FAA Remote Pilot recurrent online training: what to know about keeping Part 107 up-to-date

If you’re a Part 107-licensed commercial drone pilot, you can’t just get your Remote Pilot Certificate and be set for life. You need to keep your certificate current — which requires going through an online training course every 24 months.

Luckily, the online training course is far more convenient — and far less cumbersome (and less costly) to deal with — than the old system. Thats because – under the Federal Aviation Administration’s Final Rule on Remote ID released in December 2020 —  the requirement to complete an in-person, FAA recurrent test every 24 calendar months was replaced with a much simpler requirement: pilots must complete a free, online recurrent training course.

Complete the simple online course, and you can easily keep your FAA Part 107 Remote Pilot Certificate current from the comfort of your couch. The course was made available in April 2021 on the FAA Safety Team (FAASTeam) website for no cost.

To access the recurrent course, you’ll need to be logged into your FAASTeam account (you’ll need to create one if you haven’t already). From there, navigate to the correct course based on your existing state of certifications (more on that later). Once you click on it from a logged-in account, click enroll, and you’ll see a page that looks like this:

That’s the course page. You’ll navigate through the various buttons, mini-quizzes and videos to go through the course.

You’ll notice that there are actually a few different Part 107-related online course available. Here’s what you need to know about choosing the right one:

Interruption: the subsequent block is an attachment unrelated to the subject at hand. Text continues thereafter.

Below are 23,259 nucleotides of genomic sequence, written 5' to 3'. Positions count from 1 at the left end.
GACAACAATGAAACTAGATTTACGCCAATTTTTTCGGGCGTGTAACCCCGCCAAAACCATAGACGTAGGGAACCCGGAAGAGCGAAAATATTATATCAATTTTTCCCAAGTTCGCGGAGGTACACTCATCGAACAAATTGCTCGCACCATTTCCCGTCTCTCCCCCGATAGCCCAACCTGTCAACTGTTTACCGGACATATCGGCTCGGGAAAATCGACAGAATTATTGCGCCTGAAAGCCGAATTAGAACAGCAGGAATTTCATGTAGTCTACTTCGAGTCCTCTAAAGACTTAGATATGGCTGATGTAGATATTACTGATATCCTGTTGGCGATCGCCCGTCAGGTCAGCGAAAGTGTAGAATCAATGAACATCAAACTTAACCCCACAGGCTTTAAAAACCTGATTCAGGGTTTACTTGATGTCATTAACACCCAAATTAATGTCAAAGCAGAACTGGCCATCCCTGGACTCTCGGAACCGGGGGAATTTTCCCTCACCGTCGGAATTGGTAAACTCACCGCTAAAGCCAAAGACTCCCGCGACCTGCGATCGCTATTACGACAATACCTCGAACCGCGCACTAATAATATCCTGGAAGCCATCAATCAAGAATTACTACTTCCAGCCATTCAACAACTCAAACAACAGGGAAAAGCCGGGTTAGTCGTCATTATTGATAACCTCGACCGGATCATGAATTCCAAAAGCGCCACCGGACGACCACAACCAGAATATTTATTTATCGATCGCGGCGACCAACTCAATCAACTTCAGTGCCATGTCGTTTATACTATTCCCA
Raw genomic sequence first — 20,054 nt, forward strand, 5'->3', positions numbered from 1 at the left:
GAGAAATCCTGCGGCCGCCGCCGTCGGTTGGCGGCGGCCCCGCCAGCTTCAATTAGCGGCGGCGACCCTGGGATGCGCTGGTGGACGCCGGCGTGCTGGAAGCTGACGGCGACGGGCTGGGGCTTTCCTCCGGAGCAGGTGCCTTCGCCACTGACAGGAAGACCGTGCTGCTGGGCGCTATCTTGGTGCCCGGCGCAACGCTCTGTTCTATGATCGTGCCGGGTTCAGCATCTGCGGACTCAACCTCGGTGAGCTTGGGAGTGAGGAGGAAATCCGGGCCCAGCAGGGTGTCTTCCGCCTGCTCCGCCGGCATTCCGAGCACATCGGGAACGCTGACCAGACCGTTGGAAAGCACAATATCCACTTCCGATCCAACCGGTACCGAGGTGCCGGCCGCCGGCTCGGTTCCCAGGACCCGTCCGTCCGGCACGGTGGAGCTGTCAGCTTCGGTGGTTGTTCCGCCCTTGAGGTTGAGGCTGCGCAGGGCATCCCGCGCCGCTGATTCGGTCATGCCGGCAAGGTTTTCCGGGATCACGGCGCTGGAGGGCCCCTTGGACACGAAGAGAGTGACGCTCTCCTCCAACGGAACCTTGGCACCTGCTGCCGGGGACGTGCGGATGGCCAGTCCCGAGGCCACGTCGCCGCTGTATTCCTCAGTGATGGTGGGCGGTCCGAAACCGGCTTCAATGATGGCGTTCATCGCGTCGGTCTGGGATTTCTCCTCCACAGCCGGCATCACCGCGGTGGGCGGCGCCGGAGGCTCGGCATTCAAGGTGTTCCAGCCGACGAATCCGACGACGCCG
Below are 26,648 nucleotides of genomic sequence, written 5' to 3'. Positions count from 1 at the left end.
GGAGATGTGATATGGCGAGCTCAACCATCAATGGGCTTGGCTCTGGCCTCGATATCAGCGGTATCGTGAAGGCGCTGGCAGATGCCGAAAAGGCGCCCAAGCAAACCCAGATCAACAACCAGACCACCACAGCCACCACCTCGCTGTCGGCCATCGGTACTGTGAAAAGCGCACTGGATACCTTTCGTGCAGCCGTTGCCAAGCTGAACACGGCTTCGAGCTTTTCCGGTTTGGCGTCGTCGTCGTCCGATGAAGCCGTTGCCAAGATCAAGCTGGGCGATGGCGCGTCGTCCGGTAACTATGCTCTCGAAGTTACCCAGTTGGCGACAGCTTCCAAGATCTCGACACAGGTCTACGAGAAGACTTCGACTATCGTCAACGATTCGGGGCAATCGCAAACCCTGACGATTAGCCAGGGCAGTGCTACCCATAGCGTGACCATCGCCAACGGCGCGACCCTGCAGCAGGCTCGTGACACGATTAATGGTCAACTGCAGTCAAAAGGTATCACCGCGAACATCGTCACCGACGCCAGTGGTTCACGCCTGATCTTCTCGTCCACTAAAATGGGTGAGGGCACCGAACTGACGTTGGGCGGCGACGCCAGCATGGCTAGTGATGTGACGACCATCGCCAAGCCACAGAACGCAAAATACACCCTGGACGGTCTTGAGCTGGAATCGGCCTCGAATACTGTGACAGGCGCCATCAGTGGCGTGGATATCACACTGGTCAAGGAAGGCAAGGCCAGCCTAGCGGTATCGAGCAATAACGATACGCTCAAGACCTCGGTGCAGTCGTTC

What FAA Remote Pilot recurrent online training course am I supposed to take?

Here’s what you need to know about Part 107 certification, depending on your current status (make sure you take the right course, because there are a couple that are very similar!):

If you hold a Part 107 remote pilot certificate that has lapsed

Remote Pilot Certificates are only valid if you have taken one of the recurrent online training courses within the previous 24 calendar months, or have taken the initial written test within the past two years.

For folks who last did one of those things more than two years ago, though, don’t fret. Even if you took the original Part 107 test years ago and haven’t taken the recurrent exam since then, you’re in luck. Anyone who holds a part 107 remote pilot certificate — regardless of aeronautical knowledge recency — can become current again by taking the Part 107 Small UAS Recurrent (ALC-677) online training course at no cost to you.

If you are a Part 107 remote pilot and also certificated with a current flight review under part 61, then you can take the slightly shorter Part 107 Small UAS Recurrent (ALC-515) online training course, which is also available at no cost.

If you last earned (or renewed) your Part 107 remote pilot certificate before April 2021

If your Part 107 certificate is still current, but you last earned it in April 2021 and you anticipate ever flying drones over people, you’ve got work to do. You, too, will have to take the same Part 107 Small UAS Recurrent Non-Part 61 Pilots (ALC-677) online course described above.

As of April 2021, the FAA’s Operations Over People rule went into effect, enabling certain pilots to fly over people and at night. For pilots who have earned their wings since then, they took training courses that also theoretically gave them the knowledge necessary to operate in accordance with that rule.

But if you haven’t earned your wings since then, you need that new piece of information. Because the course contains updated information about drone operation over people and at night, you need to keep your knowledge up-to-date. Again, that course is available on the FAA Safety Team (FAASTeam) website for no cost.

If you’ve never held a Part 107 certificate and want to operate drones commercially

In order to fly drones for money, you must have a drone pilot’s license, which you can receive by passing the UAS Initial Aeronautical Knowledge Test, which is a written test. It must be taken in-person at an approved test center, which you can find on the Airman Certificate Testing Service (ACTS) website. You must also pay the test fee (typically $150).